Maybe the new Axie Infinity: Origin update will help grow the game and bring in more users?

It’s possible, although it’s very difficult to recover from something like that. But, I still believe in the Axie team and hope that they will pull something out of the hat. There are a lot of competitors coming on, quickly, though.

How’s CGU going, by the way? Any updates you want to share?

CGU is going strong. And as expected, our players are becoming more professional as they are the ones making money at the moment as the gaming dynamic has changed.

Our theory that games are, in fact, a gateway for people into the Web 3.0 environment is proving to be correct. We see people exploring other options to earn money in Web 3.0, not just games. Thats exciting and that’s exactly what we’ve hoped to see.


GameFi news: Shrapnel; Ubisoft; Animoca Brands

Shrapnel, a sci-fi first-person shooter (FPS) game built on the Avalanche blockchain, has completed a US$7 million token sale that included participation from Dragonfly and Three Arrows Capital, as well as angel investors Keith Nunziata of Citadel Global Equities and Jason Zhao at Kleiner Perkins.

Shrapnel is being developed by Neon Games – a spin-off studio from HBO Interactive that consists of a BAFTA and Emmy award-winning team of industry veterans hailing from some of the world’s leading game companies including Xbox, Electronic Arts and LucasFilm.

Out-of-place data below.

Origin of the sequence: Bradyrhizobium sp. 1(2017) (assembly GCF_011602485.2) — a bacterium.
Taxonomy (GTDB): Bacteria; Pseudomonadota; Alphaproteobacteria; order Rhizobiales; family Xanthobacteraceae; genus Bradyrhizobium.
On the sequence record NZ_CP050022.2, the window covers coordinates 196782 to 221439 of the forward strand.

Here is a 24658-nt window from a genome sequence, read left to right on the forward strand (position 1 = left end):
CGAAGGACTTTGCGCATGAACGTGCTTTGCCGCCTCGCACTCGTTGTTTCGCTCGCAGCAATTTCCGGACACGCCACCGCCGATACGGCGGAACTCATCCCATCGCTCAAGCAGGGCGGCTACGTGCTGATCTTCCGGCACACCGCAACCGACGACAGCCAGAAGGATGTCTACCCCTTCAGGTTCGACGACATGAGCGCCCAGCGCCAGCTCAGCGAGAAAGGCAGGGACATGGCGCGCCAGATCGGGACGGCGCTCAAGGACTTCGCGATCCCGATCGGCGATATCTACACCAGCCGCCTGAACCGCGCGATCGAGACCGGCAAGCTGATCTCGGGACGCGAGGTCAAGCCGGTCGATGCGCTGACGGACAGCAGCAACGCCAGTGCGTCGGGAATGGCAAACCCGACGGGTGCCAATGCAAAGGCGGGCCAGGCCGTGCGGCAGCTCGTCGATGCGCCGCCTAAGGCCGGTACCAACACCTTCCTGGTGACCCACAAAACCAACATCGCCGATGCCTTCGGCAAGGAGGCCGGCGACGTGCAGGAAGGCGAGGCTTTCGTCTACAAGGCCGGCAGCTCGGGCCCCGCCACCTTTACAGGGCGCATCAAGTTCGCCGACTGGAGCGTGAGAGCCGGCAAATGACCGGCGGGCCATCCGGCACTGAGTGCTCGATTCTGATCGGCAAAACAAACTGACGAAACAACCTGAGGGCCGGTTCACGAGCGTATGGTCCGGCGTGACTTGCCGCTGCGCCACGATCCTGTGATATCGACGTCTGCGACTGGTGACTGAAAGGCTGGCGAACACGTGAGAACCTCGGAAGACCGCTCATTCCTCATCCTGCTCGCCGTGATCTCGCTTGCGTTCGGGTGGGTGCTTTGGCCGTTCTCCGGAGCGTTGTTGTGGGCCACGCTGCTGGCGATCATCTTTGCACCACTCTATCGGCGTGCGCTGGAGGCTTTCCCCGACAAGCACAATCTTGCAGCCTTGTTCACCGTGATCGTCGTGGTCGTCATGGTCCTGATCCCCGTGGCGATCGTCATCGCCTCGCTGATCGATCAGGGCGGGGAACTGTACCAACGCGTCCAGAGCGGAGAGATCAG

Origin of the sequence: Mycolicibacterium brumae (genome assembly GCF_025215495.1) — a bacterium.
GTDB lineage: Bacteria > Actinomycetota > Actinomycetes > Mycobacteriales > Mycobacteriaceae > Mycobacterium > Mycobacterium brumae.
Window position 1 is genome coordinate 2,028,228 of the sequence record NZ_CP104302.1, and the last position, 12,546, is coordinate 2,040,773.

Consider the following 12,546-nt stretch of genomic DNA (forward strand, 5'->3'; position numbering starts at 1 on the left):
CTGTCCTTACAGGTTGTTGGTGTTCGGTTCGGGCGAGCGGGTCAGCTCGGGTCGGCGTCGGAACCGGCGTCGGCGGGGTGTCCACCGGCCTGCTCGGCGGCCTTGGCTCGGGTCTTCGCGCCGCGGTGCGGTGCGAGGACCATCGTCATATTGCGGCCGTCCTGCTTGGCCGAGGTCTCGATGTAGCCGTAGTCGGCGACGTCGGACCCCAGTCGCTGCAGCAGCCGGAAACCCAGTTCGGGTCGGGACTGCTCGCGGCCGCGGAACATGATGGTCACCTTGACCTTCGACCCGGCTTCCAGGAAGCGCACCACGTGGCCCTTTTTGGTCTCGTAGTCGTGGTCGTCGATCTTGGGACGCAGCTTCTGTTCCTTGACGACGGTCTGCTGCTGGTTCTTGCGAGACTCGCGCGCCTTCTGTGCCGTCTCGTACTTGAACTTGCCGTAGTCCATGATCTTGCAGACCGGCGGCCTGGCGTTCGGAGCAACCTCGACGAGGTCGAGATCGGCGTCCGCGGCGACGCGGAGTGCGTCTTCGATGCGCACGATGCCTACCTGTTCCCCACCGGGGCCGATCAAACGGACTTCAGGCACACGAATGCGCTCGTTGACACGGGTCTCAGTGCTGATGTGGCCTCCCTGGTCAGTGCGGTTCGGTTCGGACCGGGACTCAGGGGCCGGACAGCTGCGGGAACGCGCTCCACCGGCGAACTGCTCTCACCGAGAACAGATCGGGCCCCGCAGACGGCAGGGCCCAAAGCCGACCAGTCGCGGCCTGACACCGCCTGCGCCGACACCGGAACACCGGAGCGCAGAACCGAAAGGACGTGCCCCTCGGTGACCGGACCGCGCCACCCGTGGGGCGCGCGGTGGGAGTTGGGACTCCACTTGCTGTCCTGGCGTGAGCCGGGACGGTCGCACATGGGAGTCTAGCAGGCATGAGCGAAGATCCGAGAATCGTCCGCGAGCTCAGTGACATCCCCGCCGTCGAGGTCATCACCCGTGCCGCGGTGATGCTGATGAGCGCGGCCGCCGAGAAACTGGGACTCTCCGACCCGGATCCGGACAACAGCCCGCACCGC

Some serious chops right there. Neon raised US$10.5 million in an October seed round led by Griffin Gaming Partners alongside Polychain Capital.

The game is being touted as the first AAA blockchain-enabled “moddable” FPS, giving players and users scope and freedom to alter and take the game in creative directions.

Stockhead will be digging into this one a bit further and chatting with the game’s developers later in the week…


Ubisoft delves deeper into blockchain

French game developer Ubisoft, publisher of titles including Assassin’s Creed, Far Cry, For Honor has led a US$60 million investment in White Star Capital’s new Digital Asset Fund.

The fund will focus on small and medium-size crypto companies working towards the mass adoption of digital assets.

In late March, Ubisoft teamed up with the noted blockchain games studio Animoca Brands, backing the free-to-play game Cross the Ages in a seed-investment round worth US$12 million.

Ubisoft also dipped its toes into the non-fungible waters last year, creating an NFT platform dubbed Ubisoft Quartz, as well as a tech lab for experimenting with blockchain with the aim of shifting towards… you guessed it… the metaverse.


Animoca turbocharges into crypto racing games

And speaking of Animoca Brands, the company has now completed its acquisition of French firm Eden Games, publishers of the Gear Club and Test Drive series, as well as other popular racing games.

Canada’s Engine Gaming and Media sold its 96% stake in Eden Games to Animoca for US$15.3 million last week.

Animoca plans to enhance its REVV Motorsport (REVV) ecosystem by taking a “metaverse first approach” to new and existing gaming titles, according to a Twitter thread from CEO Yat Siu.


Stockhead has not provided, endorsed or otherwise assumed responsibility for any financial product advice contained in this article. At the time of writing, the author holds several crypto assets, including Bitcoin and Ethereum.